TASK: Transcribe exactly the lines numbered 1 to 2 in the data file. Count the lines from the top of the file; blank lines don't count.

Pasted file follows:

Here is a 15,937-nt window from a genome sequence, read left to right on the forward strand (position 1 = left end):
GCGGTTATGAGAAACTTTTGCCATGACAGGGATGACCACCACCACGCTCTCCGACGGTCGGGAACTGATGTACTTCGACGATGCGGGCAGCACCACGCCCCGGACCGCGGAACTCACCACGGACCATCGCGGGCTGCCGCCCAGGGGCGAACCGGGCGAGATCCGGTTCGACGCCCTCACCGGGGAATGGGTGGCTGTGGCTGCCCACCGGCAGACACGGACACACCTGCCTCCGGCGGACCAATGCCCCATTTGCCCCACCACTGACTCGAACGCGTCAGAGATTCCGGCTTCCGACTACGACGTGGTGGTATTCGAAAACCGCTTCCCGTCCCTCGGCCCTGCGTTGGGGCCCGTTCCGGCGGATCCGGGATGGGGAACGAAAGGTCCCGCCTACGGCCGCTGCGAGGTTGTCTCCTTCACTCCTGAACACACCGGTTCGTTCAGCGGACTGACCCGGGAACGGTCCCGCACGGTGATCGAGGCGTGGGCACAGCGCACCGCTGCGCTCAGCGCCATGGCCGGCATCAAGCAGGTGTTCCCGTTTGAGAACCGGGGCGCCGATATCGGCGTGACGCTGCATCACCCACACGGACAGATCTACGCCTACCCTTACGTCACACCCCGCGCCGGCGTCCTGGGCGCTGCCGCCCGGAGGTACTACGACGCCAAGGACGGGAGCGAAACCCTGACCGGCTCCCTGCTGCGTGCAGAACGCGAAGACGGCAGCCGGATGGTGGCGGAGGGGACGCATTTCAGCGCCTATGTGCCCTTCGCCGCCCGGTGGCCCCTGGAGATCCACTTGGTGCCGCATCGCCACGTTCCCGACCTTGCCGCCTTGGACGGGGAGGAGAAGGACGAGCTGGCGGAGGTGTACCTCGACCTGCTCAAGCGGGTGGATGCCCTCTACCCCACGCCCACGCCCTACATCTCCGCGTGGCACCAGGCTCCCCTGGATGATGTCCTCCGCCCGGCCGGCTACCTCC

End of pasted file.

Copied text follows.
Here is a 15,937-nt window from a genome sequence, read left to right on the forward strand (position 1 = left end):
GCGGTTATGAGAAACTTTTGCCATGACAGGGATGACCACCACCACGCTCTCCGACGGTCGGGAACTGATGTACTTCGACGATGCGGGCAGCACCACGCCCCGGACCGCGGAACTCACCACGGACCATCGCGGGCTGCCGCCCAGGGGCGAACCGGGCGAGATCCGGTTCGACGCCCTCACCGGGGAATGGGTGGCTGTGGCTGCCCACCGGCAGACACGGACACACCTGCCTCCGGCGGACCAATGCCCCATTTGCCCCACCACTGACTCGAACGCGTCAGAGATTCCGGCTTCCGACTACGACGTGGTGGTATTCGAAAACCGCTTCCCGTCCCTCGGCCCTGCGTTGGGGCCCGTTCCGGCGGATCCGGGATGGGGAACGAAAGGTCCCGCCTACGGCCGCTGCGAGGTTGTCTCCTTCACTCCTGAACACACCGGTTCGTTCAGCGGACTGACCCGGGAACGGTCCCGCACGGTGATCGAGGCGTGGGCACAGCGCACCGCTGCGCTCAGCGCCATGGCCGGCATCAAGCAGGTGTTCCCGTTTGAGAACCGGGGCGCCGATATCGGCGTGACGCTGCATCACCCACACGGACAGATCTACGCCTACCCTTACGTCACACCCCGCGCCGGCGTCCTGGGCGCTGCCGCCCGGAGGTACTACGACGCCAAGGACGGGAGCGAAACCCTGACCGGCTCCCTGCTGCGTGCAGAACGCGAAGACGGCAGCCGGATGGTGGCGGAGGGGACGCATTTCAGCGCCTATGTGCCCTTCGCCGCCCGGTGGCCCCTGGAGATCCACTTGGTGCCGCATCGCCACGTTCCCGACCTTGCCGCCTTGGACGGGGAGGAGAAGGACGAGCTGGCGGAGGTGTACCTCGACCTGCTCAAGCGGGTGGATGCCCTCTACCCCACGCCCACGCCCTACATCTCCGCGTGGCACCAGGCTCCCCTGGATGATGTCCTCCGCCCGGCCGGCTACCTCC